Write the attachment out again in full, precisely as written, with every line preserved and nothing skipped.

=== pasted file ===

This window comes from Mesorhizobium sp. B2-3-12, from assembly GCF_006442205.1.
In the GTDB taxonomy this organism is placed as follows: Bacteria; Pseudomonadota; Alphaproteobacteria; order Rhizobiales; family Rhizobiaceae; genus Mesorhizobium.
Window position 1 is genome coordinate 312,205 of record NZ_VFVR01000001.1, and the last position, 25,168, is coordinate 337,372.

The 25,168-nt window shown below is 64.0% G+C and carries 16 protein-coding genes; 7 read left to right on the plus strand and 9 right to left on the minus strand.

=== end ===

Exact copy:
This window comes from Mesorhizobium sp. B2-3-12, from assembly GCF_006442205.1.
In the GTDB taxonomy this organism is placed as follows: Bacteria; Pseudomonadota; Alphaproteobacteria; order Rhizobiales; family Rhizobiaceae; genus Mesorhizobium.
Window position 1 is genome coordinate 312,205 of record NZ_VFVR01000001.1, and the last position, 25,168, is coordinate 337,372.

The 25,168-nt window shown below is 64.0% G+C and carries 16 protein-coding genes; 7 read left to right on the plus strand and 9 right to left on the minus strand.